Unit 5.4. – Efforts of the EU to promote Mobility

This Unit focuses on the EU programmes and initiatives to promote mobility


The daily involvement of the EU on issues which relate to youth policy is handled by the European Commission, particularly by the Directorate-General for Education and Culture (DG EAC). The DG EAC is responsible for the Youth in Action Programme and other youth policies. However, despite the responsibility of the European Commission, the EU’s youth policy is shaped by decisions taken by the European Council and the European Parliament.

The EU has always been focused on developing and promoting youth mobility. Encouraging the movement of young people between different Member States is an integral part of the European Commission’s work. In fact, the European Commission had started working on the very first youth mobility programmes in 1988. Throughout the years, the EU youth mobility programmes have increased the opportunities for young people to work abroad, volunteer, carry out exchanges and get funding for youth activities that involve participants from other EU Member States, other Programme Countries and other Partner Countries.

The European Union provides and supports various mobility opportunities for young people and youth workers to help them acquire competences and grow as individuals. As discussed in the previous units, the Erasmus+ Programme in the field of youth provides many mobility opportunities for young people through high-quality non-formal and informal learning. 


Similarly, as discussed previously, EURES (European Employment Services) seeks to address the situation of youth employment and other difficulties which youths encounter when entering the labour market by employing a number of cross-border employment and mobility initiatives to tackle these challenges and increase youth employment. In a nutshell, EURES provides youths with the necessary recruitment services, information and support to employers and jobseekers who wish to take advantage of the fundamental freedom of movement. In addition, Your First EURES Job (‘YFEJ’), forming part of EURES, is a targeted mobility scheme aimed to support and assist young European workers to find a job, traineeship or apprenticeship in another country. The scheme also helps employers in small and medium-sized enterprises (‘SMEs’).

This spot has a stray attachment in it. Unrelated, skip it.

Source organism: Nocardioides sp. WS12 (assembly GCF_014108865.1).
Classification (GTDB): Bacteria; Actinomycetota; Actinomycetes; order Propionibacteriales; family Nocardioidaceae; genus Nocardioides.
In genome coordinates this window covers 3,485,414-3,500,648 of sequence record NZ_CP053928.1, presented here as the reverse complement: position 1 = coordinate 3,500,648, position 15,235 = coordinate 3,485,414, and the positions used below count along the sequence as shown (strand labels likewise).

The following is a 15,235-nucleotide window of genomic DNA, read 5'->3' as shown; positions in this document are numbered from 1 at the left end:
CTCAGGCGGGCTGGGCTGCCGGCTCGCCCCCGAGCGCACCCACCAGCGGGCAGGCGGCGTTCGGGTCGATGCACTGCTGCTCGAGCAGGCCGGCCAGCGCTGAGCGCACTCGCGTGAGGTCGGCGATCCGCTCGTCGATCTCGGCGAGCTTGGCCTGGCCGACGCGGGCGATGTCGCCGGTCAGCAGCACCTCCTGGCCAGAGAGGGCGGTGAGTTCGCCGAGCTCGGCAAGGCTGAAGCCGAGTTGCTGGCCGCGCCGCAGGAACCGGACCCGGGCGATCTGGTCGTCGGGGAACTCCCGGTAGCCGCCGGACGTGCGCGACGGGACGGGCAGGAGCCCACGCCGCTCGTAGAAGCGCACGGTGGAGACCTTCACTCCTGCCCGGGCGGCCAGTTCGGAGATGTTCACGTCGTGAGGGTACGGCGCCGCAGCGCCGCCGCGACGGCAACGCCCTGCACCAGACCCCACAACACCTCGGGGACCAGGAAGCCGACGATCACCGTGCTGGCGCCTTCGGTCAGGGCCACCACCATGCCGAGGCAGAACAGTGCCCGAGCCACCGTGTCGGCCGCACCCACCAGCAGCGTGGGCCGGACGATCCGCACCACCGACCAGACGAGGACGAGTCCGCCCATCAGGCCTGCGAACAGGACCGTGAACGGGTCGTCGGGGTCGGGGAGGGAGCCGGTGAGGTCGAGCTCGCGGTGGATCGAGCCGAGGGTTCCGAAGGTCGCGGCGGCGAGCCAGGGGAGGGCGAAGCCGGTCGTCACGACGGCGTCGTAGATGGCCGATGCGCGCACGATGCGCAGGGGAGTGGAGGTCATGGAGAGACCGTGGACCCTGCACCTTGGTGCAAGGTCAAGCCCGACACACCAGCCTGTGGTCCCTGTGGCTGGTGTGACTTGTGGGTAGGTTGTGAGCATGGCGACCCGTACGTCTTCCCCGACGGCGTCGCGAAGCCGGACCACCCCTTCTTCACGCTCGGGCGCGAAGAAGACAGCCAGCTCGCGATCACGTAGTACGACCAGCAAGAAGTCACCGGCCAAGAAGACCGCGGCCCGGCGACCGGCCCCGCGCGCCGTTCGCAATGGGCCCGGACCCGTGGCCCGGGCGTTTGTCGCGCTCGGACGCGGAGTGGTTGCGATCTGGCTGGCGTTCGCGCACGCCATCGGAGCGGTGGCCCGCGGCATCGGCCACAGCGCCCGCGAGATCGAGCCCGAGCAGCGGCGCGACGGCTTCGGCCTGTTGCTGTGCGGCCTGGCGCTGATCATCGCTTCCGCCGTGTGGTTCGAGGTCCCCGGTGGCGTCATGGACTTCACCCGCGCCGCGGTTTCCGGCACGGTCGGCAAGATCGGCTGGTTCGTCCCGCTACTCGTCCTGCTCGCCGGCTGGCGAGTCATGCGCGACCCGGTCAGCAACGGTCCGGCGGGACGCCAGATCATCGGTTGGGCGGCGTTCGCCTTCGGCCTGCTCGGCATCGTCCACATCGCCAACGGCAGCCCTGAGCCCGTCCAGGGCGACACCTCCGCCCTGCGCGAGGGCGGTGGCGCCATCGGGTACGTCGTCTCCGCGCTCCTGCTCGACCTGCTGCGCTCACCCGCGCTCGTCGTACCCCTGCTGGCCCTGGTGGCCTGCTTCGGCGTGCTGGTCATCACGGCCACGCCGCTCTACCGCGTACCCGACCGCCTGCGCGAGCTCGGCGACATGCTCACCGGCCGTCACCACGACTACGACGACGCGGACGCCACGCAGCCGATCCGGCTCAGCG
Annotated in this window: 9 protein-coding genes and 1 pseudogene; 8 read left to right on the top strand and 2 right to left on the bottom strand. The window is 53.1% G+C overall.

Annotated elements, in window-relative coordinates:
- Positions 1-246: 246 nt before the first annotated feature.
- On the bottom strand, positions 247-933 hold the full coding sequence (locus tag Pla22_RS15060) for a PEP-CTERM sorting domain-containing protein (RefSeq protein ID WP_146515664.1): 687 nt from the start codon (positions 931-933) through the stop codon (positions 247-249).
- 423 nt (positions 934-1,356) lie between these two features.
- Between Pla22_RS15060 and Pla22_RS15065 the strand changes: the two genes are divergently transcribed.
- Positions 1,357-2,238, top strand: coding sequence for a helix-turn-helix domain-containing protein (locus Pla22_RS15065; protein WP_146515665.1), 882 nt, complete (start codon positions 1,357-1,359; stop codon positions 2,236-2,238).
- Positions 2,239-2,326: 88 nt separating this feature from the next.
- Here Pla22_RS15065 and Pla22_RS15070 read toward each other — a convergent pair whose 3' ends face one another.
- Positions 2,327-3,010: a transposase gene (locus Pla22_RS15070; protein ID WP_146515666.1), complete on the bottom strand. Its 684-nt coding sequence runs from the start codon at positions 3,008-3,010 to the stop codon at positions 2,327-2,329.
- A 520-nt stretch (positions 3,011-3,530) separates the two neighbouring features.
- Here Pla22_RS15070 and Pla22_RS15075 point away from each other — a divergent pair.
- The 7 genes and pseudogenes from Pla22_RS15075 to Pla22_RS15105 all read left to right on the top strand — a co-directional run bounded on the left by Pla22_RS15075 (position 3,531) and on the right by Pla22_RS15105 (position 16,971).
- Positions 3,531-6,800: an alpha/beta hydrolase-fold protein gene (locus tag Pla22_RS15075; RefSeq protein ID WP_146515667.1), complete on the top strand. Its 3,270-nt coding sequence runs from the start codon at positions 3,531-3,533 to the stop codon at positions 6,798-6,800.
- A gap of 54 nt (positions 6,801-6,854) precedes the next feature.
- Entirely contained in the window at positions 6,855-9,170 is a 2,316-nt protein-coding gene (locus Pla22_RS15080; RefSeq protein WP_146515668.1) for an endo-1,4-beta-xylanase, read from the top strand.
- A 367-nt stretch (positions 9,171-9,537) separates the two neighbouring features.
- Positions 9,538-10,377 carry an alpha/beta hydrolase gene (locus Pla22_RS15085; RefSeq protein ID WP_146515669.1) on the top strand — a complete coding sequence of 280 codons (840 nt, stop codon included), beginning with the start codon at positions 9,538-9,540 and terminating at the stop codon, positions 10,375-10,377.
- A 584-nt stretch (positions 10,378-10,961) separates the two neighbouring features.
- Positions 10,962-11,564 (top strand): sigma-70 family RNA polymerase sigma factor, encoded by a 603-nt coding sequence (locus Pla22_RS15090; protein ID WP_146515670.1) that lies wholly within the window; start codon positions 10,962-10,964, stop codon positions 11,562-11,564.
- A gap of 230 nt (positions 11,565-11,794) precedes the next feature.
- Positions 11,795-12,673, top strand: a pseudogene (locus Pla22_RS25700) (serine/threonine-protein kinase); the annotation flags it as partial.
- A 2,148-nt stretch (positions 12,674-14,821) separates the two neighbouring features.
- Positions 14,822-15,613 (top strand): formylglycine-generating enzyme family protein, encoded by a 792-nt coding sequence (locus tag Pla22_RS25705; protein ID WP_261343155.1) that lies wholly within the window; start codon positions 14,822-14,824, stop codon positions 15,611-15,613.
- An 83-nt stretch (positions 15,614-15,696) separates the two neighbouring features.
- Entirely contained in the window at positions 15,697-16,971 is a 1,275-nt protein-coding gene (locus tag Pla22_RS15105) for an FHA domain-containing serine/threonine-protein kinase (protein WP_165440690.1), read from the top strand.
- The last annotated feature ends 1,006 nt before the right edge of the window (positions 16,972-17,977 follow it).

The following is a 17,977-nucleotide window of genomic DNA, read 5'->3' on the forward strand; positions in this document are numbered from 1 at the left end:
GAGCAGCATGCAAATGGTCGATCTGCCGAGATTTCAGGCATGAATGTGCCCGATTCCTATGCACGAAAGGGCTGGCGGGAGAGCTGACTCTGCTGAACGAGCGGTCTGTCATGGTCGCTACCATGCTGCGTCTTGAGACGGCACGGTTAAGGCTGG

One of the most significant contemporary policy developments at a European level is the Youth on the Move (YOTM) initiative which seeks to realise the mobility promise by linking the mobility within training and educational frameworks to employability. In this manner, mobility and higher education are seen as the primary policy tools in ensuring EU economic competitiveness.

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The GOONJOB team is composed by 6 people representing the project partners: CREOLABS, BLUEBOOK srl, ADEL, USB.